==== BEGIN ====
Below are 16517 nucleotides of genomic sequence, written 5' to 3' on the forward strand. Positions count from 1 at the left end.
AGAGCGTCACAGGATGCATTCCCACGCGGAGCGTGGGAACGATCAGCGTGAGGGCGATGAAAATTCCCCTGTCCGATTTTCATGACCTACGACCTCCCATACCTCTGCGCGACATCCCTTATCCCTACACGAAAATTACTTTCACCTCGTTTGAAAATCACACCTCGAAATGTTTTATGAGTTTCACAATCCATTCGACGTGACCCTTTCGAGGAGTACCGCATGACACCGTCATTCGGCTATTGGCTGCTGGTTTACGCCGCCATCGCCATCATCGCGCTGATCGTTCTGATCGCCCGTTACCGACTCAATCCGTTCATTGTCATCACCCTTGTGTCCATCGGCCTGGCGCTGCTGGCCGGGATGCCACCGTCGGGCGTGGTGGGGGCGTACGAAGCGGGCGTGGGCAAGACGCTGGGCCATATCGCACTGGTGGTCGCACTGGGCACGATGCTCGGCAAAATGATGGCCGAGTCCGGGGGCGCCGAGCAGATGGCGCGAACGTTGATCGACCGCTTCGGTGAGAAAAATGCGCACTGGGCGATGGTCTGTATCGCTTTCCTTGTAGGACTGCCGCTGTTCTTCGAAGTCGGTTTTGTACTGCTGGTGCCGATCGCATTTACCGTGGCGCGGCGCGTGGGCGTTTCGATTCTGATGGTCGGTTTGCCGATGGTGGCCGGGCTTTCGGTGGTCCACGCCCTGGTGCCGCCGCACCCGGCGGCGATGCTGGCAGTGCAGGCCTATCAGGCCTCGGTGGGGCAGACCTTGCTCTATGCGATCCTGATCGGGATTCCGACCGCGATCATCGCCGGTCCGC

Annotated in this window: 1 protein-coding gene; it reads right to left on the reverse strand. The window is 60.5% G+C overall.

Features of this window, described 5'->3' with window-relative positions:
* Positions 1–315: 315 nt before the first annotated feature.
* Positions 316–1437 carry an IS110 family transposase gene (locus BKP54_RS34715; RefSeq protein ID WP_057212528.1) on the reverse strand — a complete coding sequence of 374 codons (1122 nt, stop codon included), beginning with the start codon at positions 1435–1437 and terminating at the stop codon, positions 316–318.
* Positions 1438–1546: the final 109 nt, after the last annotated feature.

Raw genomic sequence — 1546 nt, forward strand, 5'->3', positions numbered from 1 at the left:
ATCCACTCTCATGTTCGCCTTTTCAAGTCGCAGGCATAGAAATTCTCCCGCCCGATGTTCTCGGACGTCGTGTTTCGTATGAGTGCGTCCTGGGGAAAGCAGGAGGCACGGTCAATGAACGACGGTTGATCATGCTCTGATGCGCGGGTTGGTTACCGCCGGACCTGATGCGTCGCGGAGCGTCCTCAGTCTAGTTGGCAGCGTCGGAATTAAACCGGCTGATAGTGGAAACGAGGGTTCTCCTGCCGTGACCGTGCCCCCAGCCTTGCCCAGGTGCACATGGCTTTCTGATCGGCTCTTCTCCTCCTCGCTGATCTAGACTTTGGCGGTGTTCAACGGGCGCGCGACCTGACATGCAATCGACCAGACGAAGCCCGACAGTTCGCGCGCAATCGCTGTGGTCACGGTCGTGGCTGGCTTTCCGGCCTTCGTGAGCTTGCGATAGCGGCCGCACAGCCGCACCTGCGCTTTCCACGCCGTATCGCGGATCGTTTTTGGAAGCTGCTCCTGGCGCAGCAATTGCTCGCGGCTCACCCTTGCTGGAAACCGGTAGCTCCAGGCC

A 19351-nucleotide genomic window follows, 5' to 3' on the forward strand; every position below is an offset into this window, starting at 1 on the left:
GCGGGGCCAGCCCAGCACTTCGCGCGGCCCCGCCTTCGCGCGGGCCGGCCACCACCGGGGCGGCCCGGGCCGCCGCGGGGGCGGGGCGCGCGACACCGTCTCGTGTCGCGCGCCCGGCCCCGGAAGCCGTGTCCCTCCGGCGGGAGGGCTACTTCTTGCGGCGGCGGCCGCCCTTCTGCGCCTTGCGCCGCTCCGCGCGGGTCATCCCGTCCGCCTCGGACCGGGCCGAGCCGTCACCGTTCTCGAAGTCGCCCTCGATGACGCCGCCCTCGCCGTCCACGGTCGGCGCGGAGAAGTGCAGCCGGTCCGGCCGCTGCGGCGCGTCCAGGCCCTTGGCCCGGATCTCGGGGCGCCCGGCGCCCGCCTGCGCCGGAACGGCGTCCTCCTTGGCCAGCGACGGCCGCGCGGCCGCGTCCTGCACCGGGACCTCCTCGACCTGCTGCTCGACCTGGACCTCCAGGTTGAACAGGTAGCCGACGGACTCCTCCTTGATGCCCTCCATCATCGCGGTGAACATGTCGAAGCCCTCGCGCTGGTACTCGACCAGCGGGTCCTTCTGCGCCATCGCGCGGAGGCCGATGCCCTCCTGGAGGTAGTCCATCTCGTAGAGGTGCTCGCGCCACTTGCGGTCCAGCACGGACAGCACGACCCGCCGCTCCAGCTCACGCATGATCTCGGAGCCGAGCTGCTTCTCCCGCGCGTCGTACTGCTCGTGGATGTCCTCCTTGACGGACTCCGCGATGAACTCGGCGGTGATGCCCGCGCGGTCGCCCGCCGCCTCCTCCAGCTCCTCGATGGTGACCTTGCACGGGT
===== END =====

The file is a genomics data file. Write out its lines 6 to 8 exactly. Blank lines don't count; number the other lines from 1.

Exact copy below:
* Positions 316–1437 carry an IS110 family transposase gene (locus BKP54_RS34715; RefSeq protein ID WP_057212528.1) on the reverse strand — a complete coding sequence of 374 codons (1122 nt, stop codon included), beginning with the start codon at positions 1435–1437 and terminating at the stop codon, positions 316–318.
* Positions 1438–1546: the final 109 nt, after the last annotated feature.

Raw genomic sequence — 1546 nt, forward strand, 5'->3', positions numbered from 1 at the left: